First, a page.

The most controversial of the four days, the Sunday lineup seemed to confuse many – except for the largest crowd to ever assemble for a Bluesfest concert. Kicking off with a good dose of rock and blues, support acts the Moondog Howlers and Sugaray Rayford started things off in style to make way for Grammy Award nominated blues headliner Beth Hart.
Hart was absolutely stunning. Not only was her voice crisp, clean and sultry, her stage presence was mesmerizing. She gave Windsor a full set filled with her best material. She wore a small black dress and bounced around the stage like she was possessed by Janis Joplin. It’s not hard to see that there’s a closet hard rock hiding under there somewhere. She sings with a passion few will ever have and her raspy voice is truly a gift from God – even if she used to “smoke and curse”. If you’ve never seen Beth perform, she’s certainly one you shouldn’t miss.
Bluesfest closed with the touring rap show “Back To The 90s” featuring Vanilla Ice, Naughty By Nature, Rob Base, Young MC and C+C Music Factory featuring Freedom Williams.
The show was a blast from the past, complete with three different turntable platforms used throughout the show – one for Rob Base, Young MC and Freedom Williams and the others reserved for Naughty By Nature and Vanilla Ice respectively.
The rap segment began with Freedom Williams who performed the rap parts of successful C+C Music Factory hits Gonna Make You Sweat (Everybody Dance Now), Things That Make You Go Hmmm and Here We Go (Let’s Rock & Roll). It lacked the big dancers and a live female vocalist, but Williams voice was on the money. He performed in the rain as the crowd got soaked.
Rapper Rob Base hyped up the crowd with fist-pumping and hand-waving chants through hits like It Takes Two, Get on the Dance Floor and Joy and Pain, that last of which contains the lyrics “sunshine and rain”, which we appropriately had both during its performance.
Young MC was a lot of fun in the rain as he bounced around the puddles and tried to get as close to the edge of the stage as he could. He kept going despite the downpour. His biggest hit Bust a Move brought out tremendous cheers.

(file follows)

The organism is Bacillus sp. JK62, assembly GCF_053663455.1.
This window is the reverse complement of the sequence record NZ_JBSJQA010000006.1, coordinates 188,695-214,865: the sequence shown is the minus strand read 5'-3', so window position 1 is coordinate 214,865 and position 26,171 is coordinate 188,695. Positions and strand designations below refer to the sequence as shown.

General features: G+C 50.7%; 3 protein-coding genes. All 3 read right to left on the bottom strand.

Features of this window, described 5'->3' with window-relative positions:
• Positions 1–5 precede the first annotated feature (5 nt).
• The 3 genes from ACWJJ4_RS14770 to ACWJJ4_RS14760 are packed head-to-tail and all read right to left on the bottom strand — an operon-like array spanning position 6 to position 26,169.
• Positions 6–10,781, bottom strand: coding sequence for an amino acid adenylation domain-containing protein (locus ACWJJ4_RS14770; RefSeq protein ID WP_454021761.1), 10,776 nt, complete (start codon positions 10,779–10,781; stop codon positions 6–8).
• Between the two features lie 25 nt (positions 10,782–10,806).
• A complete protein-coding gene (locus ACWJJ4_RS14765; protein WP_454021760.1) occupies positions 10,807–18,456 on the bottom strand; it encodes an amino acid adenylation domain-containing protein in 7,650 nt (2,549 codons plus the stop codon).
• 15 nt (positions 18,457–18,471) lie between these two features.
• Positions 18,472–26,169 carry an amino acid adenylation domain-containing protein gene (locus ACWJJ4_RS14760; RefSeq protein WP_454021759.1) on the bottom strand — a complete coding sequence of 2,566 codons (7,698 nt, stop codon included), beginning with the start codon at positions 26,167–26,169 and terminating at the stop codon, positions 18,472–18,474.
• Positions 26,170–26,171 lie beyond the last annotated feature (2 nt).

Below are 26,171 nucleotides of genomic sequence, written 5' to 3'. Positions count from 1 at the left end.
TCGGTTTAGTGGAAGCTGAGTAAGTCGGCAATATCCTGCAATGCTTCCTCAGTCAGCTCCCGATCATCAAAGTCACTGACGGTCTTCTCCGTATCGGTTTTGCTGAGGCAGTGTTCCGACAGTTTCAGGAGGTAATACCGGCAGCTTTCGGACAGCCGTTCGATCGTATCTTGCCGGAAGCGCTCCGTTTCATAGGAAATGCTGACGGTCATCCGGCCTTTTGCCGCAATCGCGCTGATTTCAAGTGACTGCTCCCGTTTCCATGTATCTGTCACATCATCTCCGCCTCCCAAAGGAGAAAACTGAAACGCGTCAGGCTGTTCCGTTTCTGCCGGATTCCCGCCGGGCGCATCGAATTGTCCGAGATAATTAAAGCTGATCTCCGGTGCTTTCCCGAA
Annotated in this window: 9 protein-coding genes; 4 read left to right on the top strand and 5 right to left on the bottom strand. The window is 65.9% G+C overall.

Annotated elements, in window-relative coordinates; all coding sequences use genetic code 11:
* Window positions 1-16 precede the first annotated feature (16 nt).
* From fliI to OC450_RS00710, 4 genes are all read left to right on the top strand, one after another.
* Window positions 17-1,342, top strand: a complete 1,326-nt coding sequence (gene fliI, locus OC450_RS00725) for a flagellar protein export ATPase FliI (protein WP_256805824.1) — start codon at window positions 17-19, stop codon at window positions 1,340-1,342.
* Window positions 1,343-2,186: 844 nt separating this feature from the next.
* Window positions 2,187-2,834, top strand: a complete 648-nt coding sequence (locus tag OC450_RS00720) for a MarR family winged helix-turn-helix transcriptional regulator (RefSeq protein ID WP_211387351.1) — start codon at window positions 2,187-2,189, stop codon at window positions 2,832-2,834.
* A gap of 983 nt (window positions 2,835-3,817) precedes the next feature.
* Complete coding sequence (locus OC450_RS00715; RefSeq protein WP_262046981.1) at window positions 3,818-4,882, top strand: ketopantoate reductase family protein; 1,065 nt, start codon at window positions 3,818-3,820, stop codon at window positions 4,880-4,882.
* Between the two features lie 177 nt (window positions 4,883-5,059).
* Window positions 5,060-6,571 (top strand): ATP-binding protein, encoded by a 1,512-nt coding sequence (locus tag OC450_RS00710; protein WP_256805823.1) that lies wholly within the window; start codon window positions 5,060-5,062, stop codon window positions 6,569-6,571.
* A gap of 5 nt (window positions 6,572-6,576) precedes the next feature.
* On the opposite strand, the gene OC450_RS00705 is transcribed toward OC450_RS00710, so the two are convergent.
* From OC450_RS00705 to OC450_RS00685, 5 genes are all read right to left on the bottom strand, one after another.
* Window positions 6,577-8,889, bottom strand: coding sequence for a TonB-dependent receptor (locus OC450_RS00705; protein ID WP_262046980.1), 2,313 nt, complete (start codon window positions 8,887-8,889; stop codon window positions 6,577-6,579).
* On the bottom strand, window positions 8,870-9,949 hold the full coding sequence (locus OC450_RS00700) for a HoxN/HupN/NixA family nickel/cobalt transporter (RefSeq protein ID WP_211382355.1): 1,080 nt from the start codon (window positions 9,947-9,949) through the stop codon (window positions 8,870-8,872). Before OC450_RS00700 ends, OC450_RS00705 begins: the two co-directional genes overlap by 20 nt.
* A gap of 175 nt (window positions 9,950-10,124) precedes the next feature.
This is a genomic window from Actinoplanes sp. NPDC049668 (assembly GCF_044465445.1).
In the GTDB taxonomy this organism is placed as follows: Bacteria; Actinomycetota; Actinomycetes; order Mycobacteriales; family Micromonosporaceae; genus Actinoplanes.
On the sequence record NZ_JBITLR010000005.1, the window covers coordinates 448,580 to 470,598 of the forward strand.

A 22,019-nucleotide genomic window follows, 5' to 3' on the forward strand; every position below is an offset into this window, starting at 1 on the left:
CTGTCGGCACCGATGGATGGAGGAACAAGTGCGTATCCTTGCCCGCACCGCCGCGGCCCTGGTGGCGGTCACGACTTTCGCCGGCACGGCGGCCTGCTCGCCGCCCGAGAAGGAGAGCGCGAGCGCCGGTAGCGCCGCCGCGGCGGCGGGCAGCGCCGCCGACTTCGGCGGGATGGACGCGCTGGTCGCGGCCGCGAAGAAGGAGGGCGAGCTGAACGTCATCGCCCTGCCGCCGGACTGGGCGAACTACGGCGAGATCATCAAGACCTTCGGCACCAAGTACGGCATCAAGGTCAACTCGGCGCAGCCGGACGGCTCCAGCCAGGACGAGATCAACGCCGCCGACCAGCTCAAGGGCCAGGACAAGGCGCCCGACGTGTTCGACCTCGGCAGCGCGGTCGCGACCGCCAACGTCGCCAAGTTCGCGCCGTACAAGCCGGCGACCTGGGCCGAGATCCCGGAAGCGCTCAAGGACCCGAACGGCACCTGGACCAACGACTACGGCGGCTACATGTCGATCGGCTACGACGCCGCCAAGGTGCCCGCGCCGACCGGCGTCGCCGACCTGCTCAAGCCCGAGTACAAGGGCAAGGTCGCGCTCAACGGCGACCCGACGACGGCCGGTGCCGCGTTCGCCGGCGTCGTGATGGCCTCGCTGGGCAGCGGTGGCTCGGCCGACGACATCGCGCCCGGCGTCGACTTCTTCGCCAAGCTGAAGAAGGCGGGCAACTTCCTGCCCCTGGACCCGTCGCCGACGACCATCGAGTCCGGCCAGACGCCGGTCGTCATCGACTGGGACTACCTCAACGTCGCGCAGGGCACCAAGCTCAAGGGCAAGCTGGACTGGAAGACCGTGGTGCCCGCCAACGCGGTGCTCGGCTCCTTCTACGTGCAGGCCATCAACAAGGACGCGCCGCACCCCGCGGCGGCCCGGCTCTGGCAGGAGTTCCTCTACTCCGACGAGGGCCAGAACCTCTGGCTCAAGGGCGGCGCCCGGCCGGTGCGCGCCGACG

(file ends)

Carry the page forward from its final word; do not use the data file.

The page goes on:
Naughty By Nature are headliners in their own right. They had a longer set than the previous acts and offered up a hefty serving of some of their favourite 90s sing-a-longs including brief tributes to Tupac and Notorious B.I.G. This is when the bass of the subwoofers really kicked in. There’s a lot of bass in hits like O.P.P. and Hip Hop Hooray and the trio absolutely loved it. Treach and Vin Rock still sound like the same guys we hear on the records and DJ Kay Gee looked like he loved spinning the discs at the back of the stage – it’s too bad he was so far back because he buried in the lights.
90s headliner Vanilla Ice really kicked it into party mode. The rapper/TV star had all the ladies in the palm of his hands. About halfway through the show he brought up a bunch of ladies to dance with him on stage. Even though it felt a little awkward with all those middle-aged women on the stage, the show took on a bit of a rave vibe to it, complete with confetti blasts. Ice is a great performer and still a pretty boy, even after all these years. Highlights included Play That Funky Music, his little nod to the Teenage Mutant Ninja Turtles and his massive number one hit Ice Ice Baby, which was bumped up to sound like a modern dance song.
It was a bit of a change for traditional Bluesfest goers, but the 8,000-plus crowd on Sunday night proved that the future of these types of festivals needs to adapt and change. Bluesfest Windsor is on the right track by diversifying its lineup and spreading its wings to compete with festivals like Rock The Park in London or big headliners always playing in Detroit.
In the future Bluesfest needs to bring in bigger names and concentrate on less mid-week evenings. It’s a formula that the 90s show undoubtedly proved this year. With more than four-times the amount of tickets sold on the festival’s best previous Sunday, there should be little doubt that this was the right move.
As far as blues itself goes, there is no one more popular than Beth Hart at the moment – she was nominated for three Blues Music awards in 2018 and walked away with the Best Vocalist award. Two of this year’s Bluesfest performers, Hart and Sugaray, were also performers at this year’s awards show. Even the Blues Foundation, who operates the Blues Awards, found a need to add a Rock award to the ceremonies this year.
If Bob Dylan was asked to sing a song about blues festivals, he might have to call the song “The Bluesfest’s They Are A’ Changin’.